Is there still a large gender wage gap? Not all of the number crunching from the 2010 census has been done yet, but when we look at the data collected in the census of 2000, we find that–as an example–in Alabama, men who work full time under the title of “chief executives” make $82,462 annually, while women in that category make just $46,650. The averages for the country as a whole are $95,982 and $61,134. If we do some number crunching we see that women who are chief executives in Alabama make 46% less than men in that position. That compares to the national average of 36% less for women.
That is definitely a gender wage gap, in Alabama and in the country. But what is the cause? Some will tell you that it’s because women take time off to have children, and so their wages are lower by choice. Of course the question here is; 46% lower?
When you get to the less-skilled jobs the gender wage gap gets narrower. For example, the data shows that women in the U.S. who are postal service clerks average $38,608, which is only 5% less than men in that position. Of course this brings up the question of why they would lose only 5% of wages for “voluntary” reasons like having a child, while chief executives do 46% worse than their male counterparts.
Then there is the more obscure data to be mined in these statistics that the U.S. Census Bureau compiles. For example, of the men in the category of “chief executive” 58% have college degrees, while only 44% of women in this position have these papers. It is interesting to note how many of both sexes have attained such a position without college degrees (probably those who started the companies in most cases), but it also brings up the question of how much of the gender gap is really an education gap.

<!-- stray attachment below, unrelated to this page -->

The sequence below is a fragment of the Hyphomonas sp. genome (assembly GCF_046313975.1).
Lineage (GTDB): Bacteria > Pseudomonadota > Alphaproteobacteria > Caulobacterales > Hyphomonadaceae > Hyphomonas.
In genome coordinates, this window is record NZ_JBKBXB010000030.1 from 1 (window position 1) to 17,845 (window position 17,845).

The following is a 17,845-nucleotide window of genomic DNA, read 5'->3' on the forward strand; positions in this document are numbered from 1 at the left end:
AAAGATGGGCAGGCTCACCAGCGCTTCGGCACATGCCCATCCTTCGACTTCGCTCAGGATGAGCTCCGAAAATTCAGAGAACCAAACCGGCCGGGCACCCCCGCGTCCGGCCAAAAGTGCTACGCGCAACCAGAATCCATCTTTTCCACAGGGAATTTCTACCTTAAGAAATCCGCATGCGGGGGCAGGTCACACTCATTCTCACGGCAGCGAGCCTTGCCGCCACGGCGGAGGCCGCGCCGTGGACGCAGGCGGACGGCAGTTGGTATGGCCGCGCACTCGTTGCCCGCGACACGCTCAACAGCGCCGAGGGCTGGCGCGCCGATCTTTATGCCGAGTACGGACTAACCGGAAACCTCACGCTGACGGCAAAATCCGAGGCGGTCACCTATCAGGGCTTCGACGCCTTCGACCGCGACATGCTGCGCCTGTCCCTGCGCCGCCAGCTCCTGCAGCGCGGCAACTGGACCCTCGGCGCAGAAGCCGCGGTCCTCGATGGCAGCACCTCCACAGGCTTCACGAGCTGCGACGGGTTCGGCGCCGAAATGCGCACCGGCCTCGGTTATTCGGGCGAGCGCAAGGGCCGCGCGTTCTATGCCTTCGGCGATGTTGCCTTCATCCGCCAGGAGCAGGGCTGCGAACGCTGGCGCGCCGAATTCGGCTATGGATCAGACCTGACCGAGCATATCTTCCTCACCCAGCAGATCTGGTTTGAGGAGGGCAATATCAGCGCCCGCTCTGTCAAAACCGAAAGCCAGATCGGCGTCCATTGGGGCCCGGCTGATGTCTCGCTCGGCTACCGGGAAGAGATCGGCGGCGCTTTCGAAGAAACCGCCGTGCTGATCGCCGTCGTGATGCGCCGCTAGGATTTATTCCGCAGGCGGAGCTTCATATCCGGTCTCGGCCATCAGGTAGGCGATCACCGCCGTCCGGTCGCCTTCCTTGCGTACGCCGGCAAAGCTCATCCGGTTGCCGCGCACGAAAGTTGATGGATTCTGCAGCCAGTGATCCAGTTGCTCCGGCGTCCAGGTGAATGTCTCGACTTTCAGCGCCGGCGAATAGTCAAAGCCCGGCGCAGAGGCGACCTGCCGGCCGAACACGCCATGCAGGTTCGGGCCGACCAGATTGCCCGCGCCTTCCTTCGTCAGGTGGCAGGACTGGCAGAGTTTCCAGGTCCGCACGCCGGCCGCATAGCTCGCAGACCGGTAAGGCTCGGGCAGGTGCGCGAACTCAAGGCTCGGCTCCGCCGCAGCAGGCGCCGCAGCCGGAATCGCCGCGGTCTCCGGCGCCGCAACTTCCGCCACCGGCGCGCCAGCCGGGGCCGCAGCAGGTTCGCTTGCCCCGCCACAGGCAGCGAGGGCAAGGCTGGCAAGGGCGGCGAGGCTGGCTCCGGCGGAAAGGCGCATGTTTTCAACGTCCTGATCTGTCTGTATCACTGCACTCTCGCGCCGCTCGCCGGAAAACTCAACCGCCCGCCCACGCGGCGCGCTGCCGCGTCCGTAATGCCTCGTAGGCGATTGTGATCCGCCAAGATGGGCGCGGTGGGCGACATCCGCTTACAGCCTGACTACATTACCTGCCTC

Now I offer some speculation and commentary.
Most of us can honestly say that we just don’t see any company that openly pays 46% less or $36% less or even 5% less to a woman than a man for the exact same job. Generally the starting pay, if specified in any way, is the same. And I’m willing to bet that not only will most who make these decisions claim no bias, but will believe what they say. Perhaps I am optimistic, but I think we have reached the point where 90% or more of us would want to pay the same for the same job regardless of gender or race or anything other than performance.
But now the realistic part of me: People are acting on subconscious motives all the time, and there is a large degree of prejudice in all of us–just in different directions. This suggests that even the most consciously honest person can discriminate without being aware of the basis or the reality of that discrimination. I suspect that this is the reason for much of the gender wage gap. The research backs me up, by the way, with many studies showing biases that we are not aware of. And if a woman is promoted less often, then the men in those higher positions will go through more cycles of raises and bonuses. They will have more income for true service and experience–but service and experience that has been denied to qualified women.
We will perhaps have a gender wage gap for generations due to cultural expectations that motivate many women to take a different course than men. But beyond the “fair” reasons for the gap, there are the unfair and unconscious forces that we will have to deal with individually and as a society over time.